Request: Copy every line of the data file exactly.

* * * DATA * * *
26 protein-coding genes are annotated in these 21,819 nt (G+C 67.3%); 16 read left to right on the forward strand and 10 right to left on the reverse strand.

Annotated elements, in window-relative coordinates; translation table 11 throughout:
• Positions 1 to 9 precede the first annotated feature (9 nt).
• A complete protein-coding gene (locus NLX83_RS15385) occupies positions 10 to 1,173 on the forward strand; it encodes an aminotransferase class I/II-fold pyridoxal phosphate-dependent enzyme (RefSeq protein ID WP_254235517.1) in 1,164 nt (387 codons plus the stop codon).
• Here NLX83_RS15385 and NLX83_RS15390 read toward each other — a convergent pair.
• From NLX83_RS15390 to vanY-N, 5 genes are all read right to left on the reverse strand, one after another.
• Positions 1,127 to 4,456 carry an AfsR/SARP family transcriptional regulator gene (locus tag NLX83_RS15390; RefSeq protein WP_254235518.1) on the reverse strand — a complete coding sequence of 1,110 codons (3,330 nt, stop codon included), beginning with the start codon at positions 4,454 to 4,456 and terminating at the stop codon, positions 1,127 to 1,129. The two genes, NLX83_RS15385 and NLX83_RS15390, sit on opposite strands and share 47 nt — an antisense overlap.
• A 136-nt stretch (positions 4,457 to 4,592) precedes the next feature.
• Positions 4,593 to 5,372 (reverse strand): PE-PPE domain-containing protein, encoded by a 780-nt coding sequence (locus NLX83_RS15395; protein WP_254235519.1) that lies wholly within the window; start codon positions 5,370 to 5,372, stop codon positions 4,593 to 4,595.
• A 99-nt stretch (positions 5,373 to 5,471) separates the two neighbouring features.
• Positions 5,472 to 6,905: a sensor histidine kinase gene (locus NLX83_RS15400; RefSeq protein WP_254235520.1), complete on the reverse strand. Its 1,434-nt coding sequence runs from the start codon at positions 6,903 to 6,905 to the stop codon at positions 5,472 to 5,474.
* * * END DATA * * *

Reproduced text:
26 protein-coding genes are annotated in these 21,819 nt (G+C 67.3%); 16 read left to right on the forward strand and 10 right to left on the reverse strand.

Annotated elements, in window-relative coordinates; translation table 11 throughout:
• Positions 1 to 9 precede the first annotated feature (9 nt).
• A complete protein-coding gene (locus NLX83_RS15385) occupies positions 10 to 1,173 on the forward strand; it encodes an aminotransferase class I/II-fold pyridoxal phosphate-dependent enzyme (RefSeq protein ID WP_254235517.1) in 1,164 nt (387 codons plus the stop codon).
• Here NLX83_RS15385 and NLX83_RS15390 read toward each other — a convergent pair.
• From NLX83_RS15390 to vanY-N, 5 genes are all read right to left on the reverse strand, one after another.
• Positions 1,127 to 4,456 carry an AfsR/SARP family transcriptional regulator gene (locus tag NLX83_RS15390; RefSeq protein WP_254235518.1) on the reverse strand — a complete coding sequence of 1,110 codons (3,330 nt, stop codon included), beginning with the start codon at positions 4,454 to 4,456 and terminating at the stop codon, positions 1,127 to 1,129. The two genes, NLX83_RS15385 and NLX83_RS15390, sit on opposite strands and share 47 nt — an antisense overlap.
• A 136-nt stretch (positions 4,457 to 4,592) precedes the next feature.
• Positions 4,593 to 5,372 (reverse strand): PE-PPE domain-containing protein, encoded by a 780-nt coding sequence (locus NLX83_RS15395; protein WP_254235519.1) that lies wholly within the window; start codon positions 5,370 to 5,372, stop codon positions 4,593 to 4,595.
• A 99-nt stretch (positions 5,373 to 5,471) separates the two neighbouring features.
• Positions 5,472 to 6,905: a sensor histidine kinase gene (locus NLX83_RS15400; RefSeq protein WP_254235520.1), complete on the reverse strand. Its 1,434-nt coding sequence runs from the start codon at positions 6,903 to 6,905 to the stop codon at positions 5,472 to 5,474.